Study points to danger from astronauts taking sleep medication
11 August 2014
Astronauts experience problems with sleep, due to a number of reasons, including the rigorous training, and depend on sleeping pills to assist the body's natural sleep mechanism. However, a recently published study from Lancet Neurological Magazine revealed that astronauts often relied on sleeping pills before takeoff and during flights aboard the space shuttle.
Researchers from the University of Colorado, Harvard Medical School, and Brigham and Women's Hospital, in the 10-year study, analysed data which had been drawn from 21 astronauts on the International Space Station mission as also 64 other astronauts on 80 different shuttle missions aggregating 4,200 nights in space.
The study revealed that nearly 75 per cent of the ISS crew took occasional medications for sleep while on the space station, while even more used sleep aid medications on a majority of nights while in space. They also reported getting less than the usual amount of sleep nights prior to takeoff.
The study also concerned drugs such as Zaleplon and Zolpidem which, of course, led to greater concern than just lack of sleep. Sleep aids came with multiple side effect warnings, including continued drowsiness and fatigue and most warned against operating heavy machinery, even after the drug was supposed to wear off.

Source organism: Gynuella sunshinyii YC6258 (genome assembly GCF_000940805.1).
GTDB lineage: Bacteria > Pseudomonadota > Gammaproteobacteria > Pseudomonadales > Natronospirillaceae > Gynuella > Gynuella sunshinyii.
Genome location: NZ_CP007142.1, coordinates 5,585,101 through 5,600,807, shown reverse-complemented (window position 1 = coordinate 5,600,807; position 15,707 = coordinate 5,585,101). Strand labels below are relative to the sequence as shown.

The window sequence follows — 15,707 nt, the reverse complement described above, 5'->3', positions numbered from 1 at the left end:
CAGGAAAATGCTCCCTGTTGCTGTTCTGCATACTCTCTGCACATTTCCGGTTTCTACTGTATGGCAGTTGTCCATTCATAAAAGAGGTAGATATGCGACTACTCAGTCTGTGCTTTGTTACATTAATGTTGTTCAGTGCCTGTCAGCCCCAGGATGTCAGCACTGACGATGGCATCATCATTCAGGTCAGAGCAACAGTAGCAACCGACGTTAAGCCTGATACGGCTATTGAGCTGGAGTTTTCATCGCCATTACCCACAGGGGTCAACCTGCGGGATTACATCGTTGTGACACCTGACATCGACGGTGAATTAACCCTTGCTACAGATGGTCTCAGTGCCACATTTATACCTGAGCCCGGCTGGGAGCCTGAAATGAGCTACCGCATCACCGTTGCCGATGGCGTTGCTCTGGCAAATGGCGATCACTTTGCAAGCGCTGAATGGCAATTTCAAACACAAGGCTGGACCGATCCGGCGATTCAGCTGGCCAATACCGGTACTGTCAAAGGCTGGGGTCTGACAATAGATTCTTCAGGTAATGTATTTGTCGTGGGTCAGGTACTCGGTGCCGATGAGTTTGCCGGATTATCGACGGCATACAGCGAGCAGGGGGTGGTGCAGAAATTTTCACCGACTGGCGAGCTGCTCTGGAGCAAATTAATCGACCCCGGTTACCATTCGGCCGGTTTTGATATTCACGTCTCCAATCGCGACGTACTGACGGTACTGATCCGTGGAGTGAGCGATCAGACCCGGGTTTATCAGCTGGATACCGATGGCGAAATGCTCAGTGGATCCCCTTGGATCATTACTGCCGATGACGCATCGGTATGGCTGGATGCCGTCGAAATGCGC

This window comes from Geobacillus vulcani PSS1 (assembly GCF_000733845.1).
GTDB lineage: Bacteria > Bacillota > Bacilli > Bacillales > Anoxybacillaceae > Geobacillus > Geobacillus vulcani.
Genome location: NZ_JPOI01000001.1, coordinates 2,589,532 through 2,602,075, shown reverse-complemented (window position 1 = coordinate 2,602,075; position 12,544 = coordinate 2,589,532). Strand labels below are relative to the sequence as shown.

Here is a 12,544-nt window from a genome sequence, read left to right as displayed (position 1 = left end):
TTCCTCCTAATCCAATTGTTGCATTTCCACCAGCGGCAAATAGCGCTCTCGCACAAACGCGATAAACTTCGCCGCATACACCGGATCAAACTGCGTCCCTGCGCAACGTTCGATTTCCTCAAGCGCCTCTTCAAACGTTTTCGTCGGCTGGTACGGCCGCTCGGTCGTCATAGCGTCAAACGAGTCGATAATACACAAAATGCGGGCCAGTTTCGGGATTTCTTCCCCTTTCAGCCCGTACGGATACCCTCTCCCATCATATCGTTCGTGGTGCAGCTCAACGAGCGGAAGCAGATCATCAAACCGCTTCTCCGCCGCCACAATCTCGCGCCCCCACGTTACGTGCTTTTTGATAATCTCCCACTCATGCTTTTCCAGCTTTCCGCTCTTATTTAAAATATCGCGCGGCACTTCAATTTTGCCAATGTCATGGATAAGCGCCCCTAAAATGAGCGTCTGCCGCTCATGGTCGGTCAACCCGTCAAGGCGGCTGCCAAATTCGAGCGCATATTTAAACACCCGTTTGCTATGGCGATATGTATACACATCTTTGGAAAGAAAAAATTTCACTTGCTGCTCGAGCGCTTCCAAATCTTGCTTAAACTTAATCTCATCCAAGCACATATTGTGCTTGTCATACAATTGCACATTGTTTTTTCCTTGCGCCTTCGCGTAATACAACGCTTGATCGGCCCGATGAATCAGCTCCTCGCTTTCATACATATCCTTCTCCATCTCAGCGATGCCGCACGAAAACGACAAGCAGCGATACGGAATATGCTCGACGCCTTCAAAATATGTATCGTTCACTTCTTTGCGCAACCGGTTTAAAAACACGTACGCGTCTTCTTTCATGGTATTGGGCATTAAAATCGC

On average, astronauts slept just less than six hours a night aboard both shuttle flights and ISS missions, much short of NASA's 8.5-hour guideline. Only 12 per cent of "sleep episodes" on shuttle missions and 24 per cent on ISS missions lasted seven plus hours, according to the research.
When these astronauts returned home, their seven-hour-plus sleep increased by 42 and 50 per cent, respectively.
According to Laura Barger from Brigham and Women's Hospital at the Harvard Medical School in Massachusetts, sleep deficiency was pervasive among crew members.
It was clear that more effective measures were needed to promote adequate sleep in crew members, both during training and spaceflight, as sleep deficiency had been associated with performance decrements in numerous laboratory and field-based studies.
On shuttle missions, medication was used on over half the nights and on four of the 13 shuttle missions all crew members took sleeping drugs on the same night 6 per cent of the time.
Routine use of the drugs, she added, was "of particular concern," given their potential side-effects on mental alertness and motor co-ordination.